Paul Taylor, who has extensively investigated seventeenth-century European and Dutch art theory, has taken a fresh look at the question of Vermeer's composition marshaling good evidence that we may have to rethink some of our unquestioned assumptions about how Vermeer went about arranging his pictorial designs.

March 15, 2009

Best remembered for selling a fake Vermeer to Hermann Goering during the Second World War, Han van Meegeren never admitted to creating any fakes dating from before 1937—but there have always been rumors suggesting that his career actually began much earlier than that. Drawing upon three years of archival research conducted in five nations and interviews with the descendants of Van Meegeren's partners in crime, Jonathan Lopez reveals that Van Meegeren worked virtually his entire adult life turning out bogus old masters for a ring of art-world intriguers operating out of London and Berlin. Major dealers like Sir Joseph Duveen were stung by these forgeries, as was the great Pittsburgh banker Andrew Mellon, who bought two of Van Meegeren's fake Vermeers during the 1920s.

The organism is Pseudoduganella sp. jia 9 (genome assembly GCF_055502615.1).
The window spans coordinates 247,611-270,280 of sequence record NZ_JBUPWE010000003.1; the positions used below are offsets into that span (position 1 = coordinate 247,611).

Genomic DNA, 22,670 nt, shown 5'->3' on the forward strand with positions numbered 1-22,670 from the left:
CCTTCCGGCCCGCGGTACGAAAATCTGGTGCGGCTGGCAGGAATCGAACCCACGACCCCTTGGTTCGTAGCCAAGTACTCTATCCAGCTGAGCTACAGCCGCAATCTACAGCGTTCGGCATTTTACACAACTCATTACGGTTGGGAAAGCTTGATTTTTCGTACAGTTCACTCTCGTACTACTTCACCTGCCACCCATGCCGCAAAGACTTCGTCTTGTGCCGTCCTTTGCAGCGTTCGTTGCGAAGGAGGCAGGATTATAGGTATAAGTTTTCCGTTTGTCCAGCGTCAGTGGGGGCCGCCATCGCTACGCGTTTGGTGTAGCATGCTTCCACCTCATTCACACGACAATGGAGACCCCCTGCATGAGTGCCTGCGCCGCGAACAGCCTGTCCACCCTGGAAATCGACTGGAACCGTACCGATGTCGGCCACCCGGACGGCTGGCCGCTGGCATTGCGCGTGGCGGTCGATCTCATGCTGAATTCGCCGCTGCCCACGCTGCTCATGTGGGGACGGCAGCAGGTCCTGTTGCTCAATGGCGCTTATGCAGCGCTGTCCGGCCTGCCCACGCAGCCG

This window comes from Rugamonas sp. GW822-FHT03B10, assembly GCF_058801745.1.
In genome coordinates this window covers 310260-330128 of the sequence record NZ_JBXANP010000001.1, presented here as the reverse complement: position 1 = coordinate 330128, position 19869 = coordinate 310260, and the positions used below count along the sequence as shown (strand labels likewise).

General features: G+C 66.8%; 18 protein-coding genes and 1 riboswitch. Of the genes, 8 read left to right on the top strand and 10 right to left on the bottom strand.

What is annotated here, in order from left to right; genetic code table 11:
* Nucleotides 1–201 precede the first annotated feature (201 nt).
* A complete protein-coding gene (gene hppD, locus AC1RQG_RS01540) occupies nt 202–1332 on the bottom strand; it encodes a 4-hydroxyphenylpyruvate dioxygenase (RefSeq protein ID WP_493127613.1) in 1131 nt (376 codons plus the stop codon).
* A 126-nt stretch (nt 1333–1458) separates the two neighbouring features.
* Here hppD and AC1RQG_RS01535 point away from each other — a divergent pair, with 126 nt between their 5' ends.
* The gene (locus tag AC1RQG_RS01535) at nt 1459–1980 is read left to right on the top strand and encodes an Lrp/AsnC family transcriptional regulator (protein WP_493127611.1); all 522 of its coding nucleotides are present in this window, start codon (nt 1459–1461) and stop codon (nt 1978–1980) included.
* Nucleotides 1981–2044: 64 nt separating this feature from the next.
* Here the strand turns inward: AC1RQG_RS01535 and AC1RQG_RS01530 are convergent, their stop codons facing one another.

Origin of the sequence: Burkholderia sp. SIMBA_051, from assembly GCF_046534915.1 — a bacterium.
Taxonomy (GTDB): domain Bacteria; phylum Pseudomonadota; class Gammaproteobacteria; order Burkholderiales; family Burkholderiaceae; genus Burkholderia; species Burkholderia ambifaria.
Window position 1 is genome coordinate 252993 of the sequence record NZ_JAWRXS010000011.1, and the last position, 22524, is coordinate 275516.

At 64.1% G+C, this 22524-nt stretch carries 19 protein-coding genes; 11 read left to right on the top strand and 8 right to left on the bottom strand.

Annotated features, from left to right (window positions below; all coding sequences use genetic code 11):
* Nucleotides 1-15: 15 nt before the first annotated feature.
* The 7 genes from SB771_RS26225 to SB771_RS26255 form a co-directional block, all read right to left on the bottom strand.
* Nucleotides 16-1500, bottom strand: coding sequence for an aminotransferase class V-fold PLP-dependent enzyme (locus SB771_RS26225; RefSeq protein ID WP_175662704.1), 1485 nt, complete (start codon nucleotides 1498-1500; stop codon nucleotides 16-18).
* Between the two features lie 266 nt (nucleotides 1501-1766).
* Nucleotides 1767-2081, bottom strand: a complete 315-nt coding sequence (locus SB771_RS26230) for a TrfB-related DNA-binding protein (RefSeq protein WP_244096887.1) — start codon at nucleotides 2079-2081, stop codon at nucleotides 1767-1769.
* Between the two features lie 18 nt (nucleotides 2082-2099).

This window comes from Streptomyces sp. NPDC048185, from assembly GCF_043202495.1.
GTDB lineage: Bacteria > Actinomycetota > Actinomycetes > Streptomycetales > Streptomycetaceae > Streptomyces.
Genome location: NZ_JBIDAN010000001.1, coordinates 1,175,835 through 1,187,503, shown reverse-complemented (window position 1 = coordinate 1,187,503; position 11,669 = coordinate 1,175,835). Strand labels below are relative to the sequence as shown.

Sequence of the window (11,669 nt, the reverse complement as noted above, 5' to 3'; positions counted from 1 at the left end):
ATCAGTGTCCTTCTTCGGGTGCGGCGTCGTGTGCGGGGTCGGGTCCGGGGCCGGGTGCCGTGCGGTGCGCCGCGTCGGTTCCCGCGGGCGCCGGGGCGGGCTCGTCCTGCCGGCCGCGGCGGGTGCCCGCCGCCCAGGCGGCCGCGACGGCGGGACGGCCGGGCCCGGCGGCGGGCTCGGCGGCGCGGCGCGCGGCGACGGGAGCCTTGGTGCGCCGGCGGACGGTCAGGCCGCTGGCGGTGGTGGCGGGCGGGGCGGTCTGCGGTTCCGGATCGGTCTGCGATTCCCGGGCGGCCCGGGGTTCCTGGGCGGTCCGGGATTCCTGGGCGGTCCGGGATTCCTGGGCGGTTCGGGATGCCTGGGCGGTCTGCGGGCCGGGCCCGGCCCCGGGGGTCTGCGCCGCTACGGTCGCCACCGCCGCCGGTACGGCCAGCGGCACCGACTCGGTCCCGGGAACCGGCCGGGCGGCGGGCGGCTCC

As Koen Kleijn of De Groene Amsterdammer has remarked, "The Man Who Made Vermeers shatters the popular image of Han van Meegeren as a lone gunman or picaresque rogue. Jonathan Lopez reveals the master forger as an arch-opportunist, a cunning liar, and a fervent sympathizer of the fascist cause from as early as 1928. Deftly reconstructing an insidious network of illicit trade in the art market's underworld, Lopez allows few reputations to emerge unscathed in this gripping and delicious book."

December 15, 2007

Author of Vermeer's Hat: The Seventeenth Century and the Dawn of the Global World. For Brook, Vermeer's pictures, which seem so intimate, actually offer a remarkable view of a rapidly expanding world. The officer's dashing hat is made of beaver fur, which European explorers got from Native Americans in exchange for weapons. Those beaver pelts, in turn, financed the voyages of sailors seeking new routes to China. There—with silver mined in Peru—Europeans would purchase, by the thousands, the porcelains so often shown in Dutch paintings of this time. Moving outward from Vermeer's studio, Brook traces the web of trade that was spreading across the globe.

April 30, 2005